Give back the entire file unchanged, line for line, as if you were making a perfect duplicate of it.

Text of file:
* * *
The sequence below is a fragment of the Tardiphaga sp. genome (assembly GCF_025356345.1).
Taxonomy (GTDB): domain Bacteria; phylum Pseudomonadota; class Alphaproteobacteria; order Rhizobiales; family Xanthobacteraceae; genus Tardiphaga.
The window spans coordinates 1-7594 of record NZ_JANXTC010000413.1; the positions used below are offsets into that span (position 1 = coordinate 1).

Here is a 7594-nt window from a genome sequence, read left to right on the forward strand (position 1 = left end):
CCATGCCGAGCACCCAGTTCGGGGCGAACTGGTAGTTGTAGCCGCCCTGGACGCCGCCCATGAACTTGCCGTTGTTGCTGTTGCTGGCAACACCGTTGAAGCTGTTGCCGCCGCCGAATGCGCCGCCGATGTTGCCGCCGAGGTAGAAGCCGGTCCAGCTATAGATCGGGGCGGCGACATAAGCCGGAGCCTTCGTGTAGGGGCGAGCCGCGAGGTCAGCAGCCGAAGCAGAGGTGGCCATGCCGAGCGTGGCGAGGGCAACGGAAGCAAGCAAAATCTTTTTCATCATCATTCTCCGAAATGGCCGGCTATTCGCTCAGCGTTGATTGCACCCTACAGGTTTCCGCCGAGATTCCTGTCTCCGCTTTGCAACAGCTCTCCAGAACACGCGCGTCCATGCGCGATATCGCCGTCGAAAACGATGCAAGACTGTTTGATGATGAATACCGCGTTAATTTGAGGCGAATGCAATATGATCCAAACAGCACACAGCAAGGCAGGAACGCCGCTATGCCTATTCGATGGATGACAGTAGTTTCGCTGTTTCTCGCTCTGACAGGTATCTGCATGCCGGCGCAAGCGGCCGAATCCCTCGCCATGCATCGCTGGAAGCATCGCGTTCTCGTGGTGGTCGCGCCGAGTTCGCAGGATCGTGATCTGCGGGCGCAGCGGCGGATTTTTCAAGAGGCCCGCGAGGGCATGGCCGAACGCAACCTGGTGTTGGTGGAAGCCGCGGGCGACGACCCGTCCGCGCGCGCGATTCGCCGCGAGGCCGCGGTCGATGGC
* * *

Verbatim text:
The sequence below is a fragment of the Tardiphaga sp. genome (assembly GCF_025356345.1).
Taxonomy (GTDB): domain Bacteria; phylum Pseudomonadota; class Alphaproteobacteria; order Rhizobiales; family Xanthobacteraceae; genus Tardiphaga.
The window spans coordinates 1-7594 of record NZ_JANXTC010000413.1; the positions used below are offsets into that span (position 1 = coordinate 1).

Here is a 7594-nt window from a genome sequence, read left to right on the forward strand (position 1 = left end):
CCATGCCGAGCACCCAGTTCGGGGCGAACTGGTAGTTGTAGCCGCCCTGGACGCCGCCCATGAACTTGCCGTTGTTGCTGTTGCTGGCAACACCGTTGAAGCTGTTGCCGCCGCCGAATGCGCCGCCGATGTTGCCGCCGAGGTAGAAGCCGGTCCAGCTATAGATCGGGGCGGCGACATAAGCCGGAGCCTTCGTGTAGGGGCGAGCCGCGAGGTCAGCAGCCGAAGCAGAGGTGGCCATGCCGAGCGTGGCGAGGGCAACGGAAGCAAGCAAAATCTTTTTCATCATCATTCTCCGAAATGGCCGGCTATTCGCTCAGCGTTGATTGCACCCTACAGGTTTCCGCCGAGATTCCTGTCTCCGCTTTGCAACAGCTCTCCAGAACACGCGCGTCCATGCGCGATATCGCCGTCGAAAACGATGCAAGACTGTTTGATGATGAATACCGCGTTAATTTGAGGCGAATGCAATATGATCCAAACAGCACACAGCAAGGCAGGAACGCCGCTATGCCTATTCGATGGATGACAGTAGTTTCGCTGTTTCTCGCTCTGACAGGTATCTGCATGCCGGCGCAAGCGGCCGAATCCCTCGCCATGCATCGCTGGAAGCATCGCGTTCTCGTGGTGGTCGCGCCGAGTTCGCAGGATCGTGATCTGCGGGCGCAGCGGCGGATTTTTCAAGAGGCCCGCGAGGGCATGGCCGAACGCAACCTGGTGTTGGTGGAAGCCGCGGGCGACGACCCGTCCGCGCGCGCGATTCGCCGCGAGGCCGCGGTCGATGGC